I wish,  more than anything, we could still hear the wise and seasoned voices of those who survived WWII, who knew the kind of shared terror we’re only now beginning to feel — and who can share the mental strength and stamina they all needed to get through it.

 

Here’s my new theme song, from one of my favorite bands, The Talking Heads:

 

 

The creative life has never been easy

 

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The bright lights of Broadway

 

By Caitlin Kelly

Imagine needing a job.

Imagine having 20 children to support.

Meet Johann Sebastian Bach, who in 1721 presented six concertos — now named the Brandenburg Concertos, named for the Margrave for whom they were written — to a local official he hoped would offer him a job.

Today, these much beloved pieces resonate still.

The Margrave did not hire him and it’s possible he never even heard them.

The 1946 Christmas film, “It’s a Wonderful Life”, directed by Frank Capra and starring James Stewart and Donna Reed, is equally hailed as a great of the film classics.

It failed at the box office and the original story met with such rejection that its author decided to self-publish and send it to 200 friends instead.

At museum shows of the legends Michelangelo, Charlotte Bronte and the Japanese print-maker Hokusai — whose Great Wave is one of the most familiar of all images — I learned the more nuanced truth of these lives, of penury and struggle, their lost and cancelled commissions.

It’s tempting to think that all the great art and music and literature we still enjoy today was produced from warm homes filled with good food, with healthy children and wives and husbands. In fact, there was much sorrow to endure.

 

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Bronte’s dress and boots

 

Bronte suffered the early death of all her siblings, married late (37) and died the following year.

 

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Bronte’s writing desk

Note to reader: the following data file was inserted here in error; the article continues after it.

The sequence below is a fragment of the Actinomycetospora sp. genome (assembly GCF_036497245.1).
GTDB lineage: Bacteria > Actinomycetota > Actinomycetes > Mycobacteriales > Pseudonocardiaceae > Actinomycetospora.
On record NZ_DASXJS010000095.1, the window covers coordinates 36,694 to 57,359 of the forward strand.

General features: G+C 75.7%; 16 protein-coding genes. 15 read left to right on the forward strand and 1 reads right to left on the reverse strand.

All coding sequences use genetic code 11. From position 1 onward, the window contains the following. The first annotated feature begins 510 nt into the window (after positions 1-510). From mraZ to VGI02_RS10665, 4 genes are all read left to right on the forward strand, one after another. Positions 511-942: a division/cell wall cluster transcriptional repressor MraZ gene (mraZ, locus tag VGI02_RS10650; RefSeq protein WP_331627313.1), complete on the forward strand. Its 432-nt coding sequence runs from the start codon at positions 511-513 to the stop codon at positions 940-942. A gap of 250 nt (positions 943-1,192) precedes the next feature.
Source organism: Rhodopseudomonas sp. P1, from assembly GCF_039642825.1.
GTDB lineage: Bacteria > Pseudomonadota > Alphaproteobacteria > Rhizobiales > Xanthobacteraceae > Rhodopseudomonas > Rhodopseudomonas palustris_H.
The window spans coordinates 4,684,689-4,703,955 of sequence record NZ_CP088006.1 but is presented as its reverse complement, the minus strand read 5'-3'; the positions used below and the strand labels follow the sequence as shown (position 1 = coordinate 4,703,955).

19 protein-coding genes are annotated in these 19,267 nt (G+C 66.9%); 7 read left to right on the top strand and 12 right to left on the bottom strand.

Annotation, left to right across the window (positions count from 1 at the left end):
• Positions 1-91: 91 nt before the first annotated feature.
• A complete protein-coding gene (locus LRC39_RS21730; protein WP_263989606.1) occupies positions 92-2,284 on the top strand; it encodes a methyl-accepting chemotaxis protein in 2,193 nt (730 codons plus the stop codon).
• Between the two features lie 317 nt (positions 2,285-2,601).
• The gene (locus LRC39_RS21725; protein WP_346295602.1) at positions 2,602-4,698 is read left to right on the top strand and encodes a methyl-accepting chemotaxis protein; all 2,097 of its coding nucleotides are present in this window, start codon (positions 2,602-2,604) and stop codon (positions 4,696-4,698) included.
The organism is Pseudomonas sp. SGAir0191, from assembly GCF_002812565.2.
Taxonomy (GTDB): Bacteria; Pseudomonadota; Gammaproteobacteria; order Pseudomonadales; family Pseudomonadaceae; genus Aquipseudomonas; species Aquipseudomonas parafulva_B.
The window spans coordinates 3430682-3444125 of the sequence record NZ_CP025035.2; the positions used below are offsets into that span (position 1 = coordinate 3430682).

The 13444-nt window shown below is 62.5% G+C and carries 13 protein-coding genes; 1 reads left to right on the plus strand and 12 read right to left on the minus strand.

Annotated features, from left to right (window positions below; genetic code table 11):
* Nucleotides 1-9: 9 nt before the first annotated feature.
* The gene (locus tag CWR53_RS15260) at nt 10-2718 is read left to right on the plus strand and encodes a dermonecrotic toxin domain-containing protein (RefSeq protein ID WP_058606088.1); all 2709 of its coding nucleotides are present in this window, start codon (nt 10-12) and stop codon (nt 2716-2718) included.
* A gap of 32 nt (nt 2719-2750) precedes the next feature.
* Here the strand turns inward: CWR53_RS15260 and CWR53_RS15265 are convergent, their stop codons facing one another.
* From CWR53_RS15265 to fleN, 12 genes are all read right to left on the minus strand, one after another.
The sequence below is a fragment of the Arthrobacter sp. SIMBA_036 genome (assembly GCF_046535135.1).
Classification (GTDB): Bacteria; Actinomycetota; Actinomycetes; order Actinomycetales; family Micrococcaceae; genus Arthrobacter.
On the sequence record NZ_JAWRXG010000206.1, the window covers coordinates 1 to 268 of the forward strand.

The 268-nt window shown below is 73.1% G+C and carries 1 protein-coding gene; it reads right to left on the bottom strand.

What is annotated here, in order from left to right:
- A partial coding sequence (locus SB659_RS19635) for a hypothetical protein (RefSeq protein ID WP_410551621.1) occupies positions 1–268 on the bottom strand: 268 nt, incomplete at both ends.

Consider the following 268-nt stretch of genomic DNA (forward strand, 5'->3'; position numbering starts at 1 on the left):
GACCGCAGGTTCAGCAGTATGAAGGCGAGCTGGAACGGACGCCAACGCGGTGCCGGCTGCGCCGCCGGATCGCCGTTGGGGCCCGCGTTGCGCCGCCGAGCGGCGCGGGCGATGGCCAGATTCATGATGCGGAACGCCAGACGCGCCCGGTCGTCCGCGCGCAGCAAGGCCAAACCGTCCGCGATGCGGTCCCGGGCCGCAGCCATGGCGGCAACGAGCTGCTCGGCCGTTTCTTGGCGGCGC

I so admire anyone who chooses the creative life.

My father made films and documentary television shows. His second wife wrote and edited television scripts. My mother worked as a print and radio journalist.

I get it!

We lived its ups and downs, emotionally, intellectually and financially. Rejection can feel annihilating, most often wielded by people with salaries and pensions, unwilling to take creative risks themselves while harshly judging those of us who do.

Without a wealthy family or partner (and some have this) it can mean many years of financial struggle, and the endless hope of recognition.

No one needs a new novel or oratorio or painting!

So I gave my husband — a freelance photo editor and photographer this book for Christmas.

 

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One of my favorite sources of inspiration is Tharp’s first book, The Creative Habit; she’s a choreographer, but the challenges she faces, and her wisdom and practical advice, are just as fitting to many other creative efforts.

 

If you’re working to create something new, keep going.

The world needs it.

You need to make it.

 

The week I learned some family secrets

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By Caitlin Kelly

Intimacy isn’t easy.